воскресенье, 29 января 2012 г.

HIV status and responsibility

Доктор Хулио Монтанье, канадский ученый с мировым именем, сделавший ряд фундаментальных открытий в области ВИЧ/СПИДа, заявил, что нельзя требовать, чтобы ВИЧ-положительные люди раскрывали свой ВИЧ-статус сексуальным партнерам.

"Научные данные не подтверждают, что человек с ВИЧ с неопределяемой вирусной нагрузкой или постоянно практикующий безопасный секс, может представлять для кого-либо риск", - заявил Монтанье, который был одним из разработчиков высокоактивной антиретровирусной терапии (ВААРТ) - основного метода лечения ВИЧ-инфекции с 1996 года. Об этом со ссылкой на CTV News пишет проект "Парни+".

В своей статье Монтанье говорит о том, что клинические исследования показали, что при приеме антиретровирусной терапии риск передачи ВИЧ партнеру уменьшается на 96%.

"Пора уже признать научные доказательства, признать, что ВААРТ способна свести риск передачи ВИЧ практически к нулю, и пора отказаться от уголовного преследования за отказ раскрывать ВИЧ-статус", - говорится в статье Монтанье.

...Однако широкая публика вряд ли воспримет его призыв с готовностью. В последнее время канадские СМИ много писали о нескольких громких уголовных делах, когда произошла передача ВИЧ или даже смерть партнера.

...Монтанье подчеркивает, что ВИЧ-положительные люди и так сталкиваются с предрассудками общества, и они не должны страдать от "драконовских" законов, которые еще больше дискриминируют их из-за их заболевания. "Такая ситуация создает несправедливое бремя для людей, затронутых ВИЧ... людей, чье единственное преступление в том, что они ВИЧ-положительные, - говорит Монтанье. - Это лишено логики".


источник

пятница, 27 января 2012 г.

Study Compares HIV Saliva Self-Test To Blood Test

A saliva test used to diagnose the human immunodeficiency virus (HIV), is comparable in accuracy to the traditional blood test, according to a new study led by the Research Institute of the McGill University Health Centre (RI-MUHC) and McGill University. The meta-analysis, which compared studies worldwide, showed that the saliva HIV test, OraQuick HIV1/2, had the same accuracy as the blood test for high-risk populations. The test sensitivity was slightly reduced for low risk populations. The study, published in this week's issue of The Lancet Infectious Diseases, has major implications for countries that wish to adopt self-testing strategies for HIV.

"Testing is the cornerstone of prevention, treatment and care strategies," says the study's lead author, Dr. Nitika Pant Pai, a medical scientist at the RI-MUHC and assistant professor of Medicine at McGill University. "Although previous studies have shown that the oral fluid-based OraQuick HIV1/2 test has great promise, ours is the first to evaluate its potential at a global level."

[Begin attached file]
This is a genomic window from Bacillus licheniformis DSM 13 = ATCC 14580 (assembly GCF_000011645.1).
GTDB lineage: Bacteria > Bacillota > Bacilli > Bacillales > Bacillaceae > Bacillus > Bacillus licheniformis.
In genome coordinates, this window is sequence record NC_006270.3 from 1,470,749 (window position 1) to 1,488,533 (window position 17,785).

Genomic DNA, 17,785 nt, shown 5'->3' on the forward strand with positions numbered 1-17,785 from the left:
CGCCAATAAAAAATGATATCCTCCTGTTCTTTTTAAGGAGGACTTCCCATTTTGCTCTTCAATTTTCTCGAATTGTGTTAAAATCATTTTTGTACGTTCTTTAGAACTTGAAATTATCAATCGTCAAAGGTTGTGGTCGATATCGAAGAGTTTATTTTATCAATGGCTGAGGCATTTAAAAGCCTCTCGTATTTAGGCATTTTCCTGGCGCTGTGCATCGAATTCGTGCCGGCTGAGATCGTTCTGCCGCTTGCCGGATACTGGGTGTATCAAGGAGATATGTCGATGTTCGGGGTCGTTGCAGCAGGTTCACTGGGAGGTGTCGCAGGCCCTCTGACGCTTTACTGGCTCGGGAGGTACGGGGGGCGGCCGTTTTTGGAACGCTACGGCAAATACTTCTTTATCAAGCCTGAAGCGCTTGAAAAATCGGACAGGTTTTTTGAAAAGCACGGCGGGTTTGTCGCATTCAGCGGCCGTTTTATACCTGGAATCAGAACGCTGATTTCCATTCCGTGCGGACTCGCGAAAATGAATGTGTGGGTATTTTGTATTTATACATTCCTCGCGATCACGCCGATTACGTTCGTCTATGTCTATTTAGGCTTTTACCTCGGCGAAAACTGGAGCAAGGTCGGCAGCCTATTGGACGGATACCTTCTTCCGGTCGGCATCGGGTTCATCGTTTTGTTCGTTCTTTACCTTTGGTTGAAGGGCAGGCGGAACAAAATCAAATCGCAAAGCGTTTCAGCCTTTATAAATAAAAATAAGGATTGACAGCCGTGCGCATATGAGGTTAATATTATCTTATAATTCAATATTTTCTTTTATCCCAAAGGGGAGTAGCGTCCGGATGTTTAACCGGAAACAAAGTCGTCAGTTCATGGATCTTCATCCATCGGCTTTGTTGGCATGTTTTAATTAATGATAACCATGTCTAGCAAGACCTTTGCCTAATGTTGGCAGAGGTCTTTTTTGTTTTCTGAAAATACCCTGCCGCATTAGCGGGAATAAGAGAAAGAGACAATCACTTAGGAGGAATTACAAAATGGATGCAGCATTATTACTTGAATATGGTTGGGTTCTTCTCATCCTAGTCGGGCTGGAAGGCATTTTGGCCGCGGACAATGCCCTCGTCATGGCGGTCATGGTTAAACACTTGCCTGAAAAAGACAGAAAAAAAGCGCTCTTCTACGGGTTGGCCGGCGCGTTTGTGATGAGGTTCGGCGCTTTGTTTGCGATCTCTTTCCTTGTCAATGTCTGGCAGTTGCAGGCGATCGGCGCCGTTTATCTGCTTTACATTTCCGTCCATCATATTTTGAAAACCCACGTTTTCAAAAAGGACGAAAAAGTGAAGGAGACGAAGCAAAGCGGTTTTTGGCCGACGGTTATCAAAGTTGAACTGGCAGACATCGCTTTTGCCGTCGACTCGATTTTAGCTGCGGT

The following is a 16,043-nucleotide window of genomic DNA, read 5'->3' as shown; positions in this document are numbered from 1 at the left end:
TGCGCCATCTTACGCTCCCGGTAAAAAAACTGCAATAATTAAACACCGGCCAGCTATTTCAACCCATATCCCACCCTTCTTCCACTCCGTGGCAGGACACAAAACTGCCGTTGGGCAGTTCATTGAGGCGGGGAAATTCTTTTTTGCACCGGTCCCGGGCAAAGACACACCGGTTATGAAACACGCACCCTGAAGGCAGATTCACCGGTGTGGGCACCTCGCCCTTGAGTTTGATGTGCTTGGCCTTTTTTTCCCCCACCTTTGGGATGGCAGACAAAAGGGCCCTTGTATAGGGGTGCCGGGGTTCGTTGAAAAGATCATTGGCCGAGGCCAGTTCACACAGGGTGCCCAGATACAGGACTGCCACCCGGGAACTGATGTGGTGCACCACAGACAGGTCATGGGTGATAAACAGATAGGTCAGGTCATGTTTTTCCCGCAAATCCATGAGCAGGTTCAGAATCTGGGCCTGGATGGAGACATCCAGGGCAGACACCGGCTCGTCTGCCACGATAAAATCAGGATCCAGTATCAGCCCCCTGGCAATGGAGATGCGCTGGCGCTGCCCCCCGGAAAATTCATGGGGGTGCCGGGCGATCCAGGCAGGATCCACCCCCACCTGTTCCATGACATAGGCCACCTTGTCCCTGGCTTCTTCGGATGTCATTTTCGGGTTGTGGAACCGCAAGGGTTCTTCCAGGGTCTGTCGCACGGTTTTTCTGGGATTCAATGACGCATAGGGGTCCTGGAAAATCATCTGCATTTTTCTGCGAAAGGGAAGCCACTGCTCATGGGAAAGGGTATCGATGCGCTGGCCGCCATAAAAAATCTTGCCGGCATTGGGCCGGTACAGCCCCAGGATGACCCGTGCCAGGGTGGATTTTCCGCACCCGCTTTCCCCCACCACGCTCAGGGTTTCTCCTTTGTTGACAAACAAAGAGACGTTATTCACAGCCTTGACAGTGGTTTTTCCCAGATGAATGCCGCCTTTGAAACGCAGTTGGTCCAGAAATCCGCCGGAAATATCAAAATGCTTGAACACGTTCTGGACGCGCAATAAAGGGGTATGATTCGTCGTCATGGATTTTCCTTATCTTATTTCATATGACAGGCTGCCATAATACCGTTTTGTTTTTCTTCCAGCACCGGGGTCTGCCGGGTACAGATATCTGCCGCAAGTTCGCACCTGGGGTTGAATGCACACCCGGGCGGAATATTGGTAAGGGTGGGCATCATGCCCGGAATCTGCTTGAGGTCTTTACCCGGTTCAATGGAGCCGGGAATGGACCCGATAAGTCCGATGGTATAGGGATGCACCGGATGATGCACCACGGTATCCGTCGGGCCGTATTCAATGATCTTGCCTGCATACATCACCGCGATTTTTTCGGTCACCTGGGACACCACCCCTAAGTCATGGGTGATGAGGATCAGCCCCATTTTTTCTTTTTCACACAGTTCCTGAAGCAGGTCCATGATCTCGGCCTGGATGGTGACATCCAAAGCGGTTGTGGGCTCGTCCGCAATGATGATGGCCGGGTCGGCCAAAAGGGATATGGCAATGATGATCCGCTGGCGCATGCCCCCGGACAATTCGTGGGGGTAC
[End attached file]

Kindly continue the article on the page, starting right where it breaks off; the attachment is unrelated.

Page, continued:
Dr. Pant Pai and her colleagues analyzed and synthesized real-life field research data from five worldwide databases. Their findings showed that the saliva test is 99 percent accurate for HIV in high risk populations, and about 97 percent in low risk populations.

The oral HIV test has become one of the most popular tests because of its acceptability and ease of use. It is non-invasive, pain-free, and convenient and produces results in 20 minutes. "Getting people to show up for HIV testing at public clinics has been difficult because of visibility, stigma, lack of privacy and discrimination. A confidential testing option such as self-testing could bring an end to the stigmatization associated with HIV testing," says Dr. Pant Pai, whose work is supported by a Grand Challenges Canada's Rising Star in Global Health Award. "There is a huge global momentum for alternate HIV self-testing strategies that can inform people know of their status."

High risk populations fuel the expansion of HIV epidemics but they face widespread discrimination, violence and social marginalization from healthcare services. UNAIDS estimates that globally, 90% of men who have sex with men lack access to the most basic sexual health services. "Oral HIV tests can be a powerful tool for high risk populations, but self-testing must be accompanied by linkage to care to achieve good health outcomes," says the study's co-author Dr. Rosanna Peeling, Professor and Chair of Diagnostics Research at the London School of Hygiene & Tropical Medicine.